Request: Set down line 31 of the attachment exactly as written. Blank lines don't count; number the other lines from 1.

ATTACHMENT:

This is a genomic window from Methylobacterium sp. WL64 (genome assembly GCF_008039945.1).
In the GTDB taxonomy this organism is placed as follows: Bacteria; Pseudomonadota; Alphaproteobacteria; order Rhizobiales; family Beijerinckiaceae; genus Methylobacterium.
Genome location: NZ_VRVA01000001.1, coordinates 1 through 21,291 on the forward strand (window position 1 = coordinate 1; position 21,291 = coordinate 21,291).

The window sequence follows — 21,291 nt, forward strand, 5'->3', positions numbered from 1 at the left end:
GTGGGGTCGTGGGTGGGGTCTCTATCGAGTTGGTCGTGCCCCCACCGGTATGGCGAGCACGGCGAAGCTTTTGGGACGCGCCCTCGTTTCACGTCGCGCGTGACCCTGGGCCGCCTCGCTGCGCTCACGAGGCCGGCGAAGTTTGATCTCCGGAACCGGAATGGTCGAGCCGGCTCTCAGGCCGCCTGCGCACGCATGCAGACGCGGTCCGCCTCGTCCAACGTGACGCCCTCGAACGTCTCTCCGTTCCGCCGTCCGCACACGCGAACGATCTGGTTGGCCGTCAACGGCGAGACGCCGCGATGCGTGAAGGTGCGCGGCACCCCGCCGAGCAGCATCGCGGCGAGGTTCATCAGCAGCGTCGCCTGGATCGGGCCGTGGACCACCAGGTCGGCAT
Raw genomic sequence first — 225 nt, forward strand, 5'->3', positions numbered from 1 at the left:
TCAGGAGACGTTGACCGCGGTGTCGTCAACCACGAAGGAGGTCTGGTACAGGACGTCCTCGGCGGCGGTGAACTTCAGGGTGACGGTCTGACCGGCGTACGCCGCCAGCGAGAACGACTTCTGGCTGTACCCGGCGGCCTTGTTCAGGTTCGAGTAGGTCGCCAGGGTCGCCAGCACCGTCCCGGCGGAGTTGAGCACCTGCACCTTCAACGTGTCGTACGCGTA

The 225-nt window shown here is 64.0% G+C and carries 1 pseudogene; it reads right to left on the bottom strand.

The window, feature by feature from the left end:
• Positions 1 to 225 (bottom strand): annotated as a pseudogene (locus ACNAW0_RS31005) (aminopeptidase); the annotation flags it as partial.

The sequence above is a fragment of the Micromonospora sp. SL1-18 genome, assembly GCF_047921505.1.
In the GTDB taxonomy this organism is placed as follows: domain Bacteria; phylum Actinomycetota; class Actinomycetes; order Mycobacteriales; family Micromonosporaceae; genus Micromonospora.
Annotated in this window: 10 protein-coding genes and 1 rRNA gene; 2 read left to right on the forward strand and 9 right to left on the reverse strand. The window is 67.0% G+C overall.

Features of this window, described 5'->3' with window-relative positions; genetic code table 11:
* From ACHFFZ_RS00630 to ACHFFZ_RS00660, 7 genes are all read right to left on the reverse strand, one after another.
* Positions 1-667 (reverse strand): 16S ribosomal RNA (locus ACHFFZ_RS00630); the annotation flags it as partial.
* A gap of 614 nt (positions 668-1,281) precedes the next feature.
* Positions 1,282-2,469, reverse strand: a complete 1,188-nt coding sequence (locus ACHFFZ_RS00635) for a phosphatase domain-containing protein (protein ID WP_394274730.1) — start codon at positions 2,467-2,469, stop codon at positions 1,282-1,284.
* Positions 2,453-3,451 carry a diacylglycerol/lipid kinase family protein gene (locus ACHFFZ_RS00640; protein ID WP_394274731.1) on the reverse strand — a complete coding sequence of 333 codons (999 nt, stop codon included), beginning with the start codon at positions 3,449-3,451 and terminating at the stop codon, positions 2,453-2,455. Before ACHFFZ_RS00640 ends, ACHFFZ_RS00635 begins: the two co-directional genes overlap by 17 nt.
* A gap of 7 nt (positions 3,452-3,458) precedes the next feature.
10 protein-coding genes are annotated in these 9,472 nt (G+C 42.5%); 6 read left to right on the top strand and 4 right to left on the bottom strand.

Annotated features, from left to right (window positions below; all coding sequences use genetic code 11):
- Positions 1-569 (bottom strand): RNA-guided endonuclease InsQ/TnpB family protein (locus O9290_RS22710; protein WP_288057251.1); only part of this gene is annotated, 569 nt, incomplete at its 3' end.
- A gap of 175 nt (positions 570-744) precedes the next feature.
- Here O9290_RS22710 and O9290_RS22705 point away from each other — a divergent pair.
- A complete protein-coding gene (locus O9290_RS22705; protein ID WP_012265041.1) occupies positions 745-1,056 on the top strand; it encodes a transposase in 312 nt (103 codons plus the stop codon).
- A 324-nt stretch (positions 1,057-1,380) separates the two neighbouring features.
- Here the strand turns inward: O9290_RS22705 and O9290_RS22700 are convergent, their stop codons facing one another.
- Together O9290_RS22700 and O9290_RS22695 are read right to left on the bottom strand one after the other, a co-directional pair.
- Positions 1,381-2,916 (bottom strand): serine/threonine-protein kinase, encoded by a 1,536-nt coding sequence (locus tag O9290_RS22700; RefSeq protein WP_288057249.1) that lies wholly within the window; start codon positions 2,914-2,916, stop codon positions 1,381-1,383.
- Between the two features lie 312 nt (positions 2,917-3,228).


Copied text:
- Between the two features lie 312 nt (positions 2,917-3,228).